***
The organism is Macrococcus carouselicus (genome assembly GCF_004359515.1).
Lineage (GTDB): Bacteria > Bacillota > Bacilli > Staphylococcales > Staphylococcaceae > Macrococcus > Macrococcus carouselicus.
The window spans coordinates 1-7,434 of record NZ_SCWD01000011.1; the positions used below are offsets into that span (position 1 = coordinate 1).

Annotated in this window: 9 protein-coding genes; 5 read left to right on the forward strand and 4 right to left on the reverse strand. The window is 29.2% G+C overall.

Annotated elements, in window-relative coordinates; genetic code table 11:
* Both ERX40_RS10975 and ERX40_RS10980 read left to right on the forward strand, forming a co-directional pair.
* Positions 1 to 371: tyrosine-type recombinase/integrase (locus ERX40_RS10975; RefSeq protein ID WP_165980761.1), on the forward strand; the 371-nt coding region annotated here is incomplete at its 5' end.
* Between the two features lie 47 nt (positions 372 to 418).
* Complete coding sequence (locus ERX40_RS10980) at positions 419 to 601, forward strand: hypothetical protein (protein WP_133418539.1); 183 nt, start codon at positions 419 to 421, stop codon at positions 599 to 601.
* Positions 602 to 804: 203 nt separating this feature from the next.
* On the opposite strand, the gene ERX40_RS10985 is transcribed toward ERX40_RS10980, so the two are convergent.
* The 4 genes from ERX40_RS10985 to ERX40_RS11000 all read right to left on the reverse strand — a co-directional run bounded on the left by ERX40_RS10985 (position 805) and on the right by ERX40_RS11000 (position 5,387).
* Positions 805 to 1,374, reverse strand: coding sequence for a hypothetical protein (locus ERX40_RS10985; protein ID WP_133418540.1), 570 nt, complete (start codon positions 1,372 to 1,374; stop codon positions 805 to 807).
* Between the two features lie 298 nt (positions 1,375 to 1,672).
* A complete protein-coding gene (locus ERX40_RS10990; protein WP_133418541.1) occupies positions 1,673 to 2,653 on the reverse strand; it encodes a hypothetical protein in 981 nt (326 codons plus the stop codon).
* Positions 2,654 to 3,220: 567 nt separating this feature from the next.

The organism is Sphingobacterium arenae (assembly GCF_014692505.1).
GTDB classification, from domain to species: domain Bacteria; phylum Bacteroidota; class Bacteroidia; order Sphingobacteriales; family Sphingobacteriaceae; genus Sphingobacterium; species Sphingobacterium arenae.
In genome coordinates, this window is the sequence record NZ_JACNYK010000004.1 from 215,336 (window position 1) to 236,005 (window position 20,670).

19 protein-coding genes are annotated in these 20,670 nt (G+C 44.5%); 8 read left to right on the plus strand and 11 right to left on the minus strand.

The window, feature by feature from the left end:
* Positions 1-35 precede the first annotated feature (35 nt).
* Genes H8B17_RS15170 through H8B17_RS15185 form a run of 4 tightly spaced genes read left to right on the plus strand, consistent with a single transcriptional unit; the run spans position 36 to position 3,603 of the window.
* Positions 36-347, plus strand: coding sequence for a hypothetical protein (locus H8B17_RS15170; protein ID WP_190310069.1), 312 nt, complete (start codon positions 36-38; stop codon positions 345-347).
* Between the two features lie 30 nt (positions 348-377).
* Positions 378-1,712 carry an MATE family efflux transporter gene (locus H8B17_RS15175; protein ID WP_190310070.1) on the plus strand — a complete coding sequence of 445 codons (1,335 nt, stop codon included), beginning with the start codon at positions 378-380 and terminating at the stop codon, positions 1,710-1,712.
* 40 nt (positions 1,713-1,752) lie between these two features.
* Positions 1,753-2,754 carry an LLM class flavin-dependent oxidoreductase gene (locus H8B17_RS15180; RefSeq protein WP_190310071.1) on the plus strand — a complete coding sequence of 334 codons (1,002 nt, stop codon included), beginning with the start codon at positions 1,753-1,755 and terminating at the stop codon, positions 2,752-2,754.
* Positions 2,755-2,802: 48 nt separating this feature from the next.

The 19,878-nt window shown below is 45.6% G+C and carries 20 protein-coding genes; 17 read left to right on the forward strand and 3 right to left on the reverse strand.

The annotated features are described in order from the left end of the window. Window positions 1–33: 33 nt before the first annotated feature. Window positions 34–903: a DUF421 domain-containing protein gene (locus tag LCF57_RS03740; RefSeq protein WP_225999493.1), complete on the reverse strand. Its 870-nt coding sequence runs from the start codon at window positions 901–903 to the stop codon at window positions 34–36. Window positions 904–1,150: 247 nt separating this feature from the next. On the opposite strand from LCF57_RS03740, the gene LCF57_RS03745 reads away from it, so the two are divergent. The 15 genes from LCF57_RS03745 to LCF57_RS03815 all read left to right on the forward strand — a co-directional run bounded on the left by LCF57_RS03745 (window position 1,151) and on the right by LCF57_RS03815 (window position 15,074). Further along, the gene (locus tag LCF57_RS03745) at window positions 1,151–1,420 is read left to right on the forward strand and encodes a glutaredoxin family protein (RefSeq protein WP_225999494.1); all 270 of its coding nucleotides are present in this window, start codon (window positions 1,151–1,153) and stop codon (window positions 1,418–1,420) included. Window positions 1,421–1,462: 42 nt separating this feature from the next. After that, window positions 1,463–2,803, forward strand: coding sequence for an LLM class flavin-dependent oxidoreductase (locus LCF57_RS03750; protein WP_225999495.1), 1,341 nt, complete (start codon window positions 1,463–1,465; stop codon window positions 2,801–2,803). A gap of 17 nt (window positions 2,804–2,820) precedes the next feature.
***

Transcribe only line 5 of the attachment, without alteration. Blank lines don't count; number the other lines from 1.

Annotated elements, in window-relative coordinates; genetic code table 11: